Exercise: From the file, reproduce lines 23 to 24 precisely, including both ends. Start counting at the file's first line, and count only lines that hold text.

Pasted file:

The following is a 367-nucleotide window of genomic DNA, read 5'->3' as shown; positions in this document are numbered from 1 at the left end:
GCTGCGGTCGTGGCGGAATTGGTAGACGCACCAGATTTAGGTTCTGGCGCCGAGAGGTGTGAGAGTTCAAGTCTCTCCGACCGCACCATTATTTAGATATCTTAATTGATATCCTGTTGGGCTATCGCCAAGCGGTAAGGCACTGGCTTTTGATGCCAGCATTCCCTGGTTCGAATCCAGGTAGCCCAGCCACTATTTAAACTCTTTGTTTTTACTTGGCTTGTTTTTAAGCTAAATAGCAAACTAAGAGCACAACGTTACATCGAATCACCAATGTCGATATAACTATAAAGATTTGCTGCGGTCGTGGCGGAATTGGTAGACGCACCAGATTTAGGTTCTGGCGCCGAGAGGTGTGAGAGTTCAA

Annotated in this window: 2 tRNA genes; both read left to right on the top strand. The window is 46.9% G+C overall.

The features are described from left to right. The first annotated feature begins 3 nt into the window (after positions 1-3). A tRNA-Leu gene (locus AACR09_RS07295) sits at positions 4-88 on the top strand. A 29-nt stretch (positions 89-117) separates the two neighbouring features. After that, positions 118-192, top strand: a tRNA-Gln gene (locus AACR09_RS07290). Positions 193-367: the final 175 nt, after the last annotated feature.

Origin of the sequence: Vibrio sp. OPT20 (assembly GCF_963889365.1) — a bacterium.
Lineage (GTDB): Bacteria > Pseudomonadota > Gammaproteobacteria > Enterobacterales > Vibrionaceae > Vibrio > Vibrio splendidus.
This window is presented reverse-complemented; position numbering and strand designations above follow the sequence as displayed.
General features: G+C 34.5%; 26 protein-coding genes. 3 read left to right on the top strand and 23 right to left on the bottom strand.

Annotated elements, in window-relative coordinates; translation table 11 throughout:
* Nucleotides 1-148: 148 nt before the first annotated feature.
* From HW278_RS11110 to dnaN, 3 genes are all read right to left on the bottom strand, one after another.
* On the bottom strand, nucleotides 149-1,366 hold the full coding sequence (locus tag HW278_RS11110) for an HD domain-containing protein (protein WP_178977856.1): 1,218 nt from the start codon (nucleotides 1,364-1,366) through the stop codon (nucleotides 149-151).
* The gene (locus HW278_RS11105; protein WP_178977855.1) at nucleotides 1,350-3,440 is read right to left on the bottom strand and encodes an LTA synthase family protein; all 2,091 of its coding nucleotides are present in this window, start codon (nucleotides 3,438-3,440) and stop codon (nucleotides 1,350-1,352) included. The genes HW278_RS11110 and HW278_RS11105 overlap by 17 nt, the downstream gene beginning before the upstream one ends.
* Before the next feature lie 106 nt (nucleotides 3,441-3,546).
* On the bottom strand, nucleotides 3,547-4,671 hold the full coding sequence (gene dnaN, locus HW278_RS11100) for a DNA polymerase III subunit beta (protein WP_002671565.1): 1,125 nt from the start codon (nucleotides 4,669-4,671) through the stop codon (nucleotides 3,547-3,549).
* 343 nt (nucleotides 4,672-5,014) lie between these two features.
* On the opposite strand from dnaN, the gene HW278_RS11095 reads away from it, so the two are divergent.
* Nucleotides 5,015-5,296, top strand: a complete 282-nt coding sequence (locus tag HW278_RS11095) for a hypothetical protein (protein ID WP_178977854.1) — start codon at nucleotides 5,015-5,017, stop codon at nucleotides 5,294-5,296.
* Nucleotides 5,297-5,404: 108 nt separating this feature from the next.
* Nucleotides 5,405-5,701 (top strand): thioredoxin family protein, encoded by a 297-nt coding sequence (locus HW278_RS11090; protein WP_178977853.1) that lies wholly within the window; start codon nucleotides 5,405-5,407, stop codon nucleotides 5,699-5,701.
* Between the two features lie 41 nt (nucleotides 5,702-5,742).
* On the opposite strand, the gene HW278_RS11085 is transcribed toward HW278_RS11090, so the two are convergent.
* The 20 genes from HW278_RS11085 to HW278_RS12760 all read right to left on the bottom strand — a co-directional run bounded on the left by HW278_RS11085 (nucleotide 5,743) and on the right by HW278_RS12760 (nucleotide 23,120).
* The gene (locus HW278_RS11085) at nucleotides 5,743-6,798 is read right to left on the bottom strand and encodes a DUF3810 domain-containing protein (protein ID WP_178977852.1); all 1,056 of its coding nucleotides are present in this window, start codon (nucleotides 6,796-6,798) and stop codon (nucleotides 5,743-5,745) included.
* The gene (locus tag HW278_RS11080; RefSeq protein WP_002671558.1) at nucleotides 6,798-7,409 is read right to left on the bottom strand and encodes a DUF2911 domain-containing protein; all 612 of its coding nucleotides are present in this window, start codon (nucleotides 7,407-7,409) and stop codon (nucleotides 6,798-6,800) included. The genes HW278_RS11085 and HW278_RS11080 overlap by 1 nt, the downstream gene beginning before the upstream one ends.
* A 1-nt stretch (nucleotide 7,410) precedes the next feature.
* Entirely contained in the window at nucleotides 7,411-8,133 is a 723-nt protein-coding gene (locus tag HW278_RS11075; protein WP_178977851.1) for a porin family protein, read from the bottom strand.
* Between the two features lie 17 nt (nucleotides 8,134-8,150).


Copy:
* The 20 genes from HW278_RS11085 to HW278_RS12760 all read right to left on the bottom strand — a co-directional run bounded on the left by HW278_RS11085 (nucleotide 5,743) and on the right by HW278_RS12760 (nucleotide 23,120).
* The gene (locus HW278_RS11085) at nucleotides 5,743-6,798 is read right to left on the bottom strand and encodes a DUF3810 domain-containing protein (protein ID WP_178977852.1); all 1,056 of its coding nucleotides are present in this window, start codon (nucleotides 6,796-6,798) and stop codon (nucleotides 5,743-5,745) included.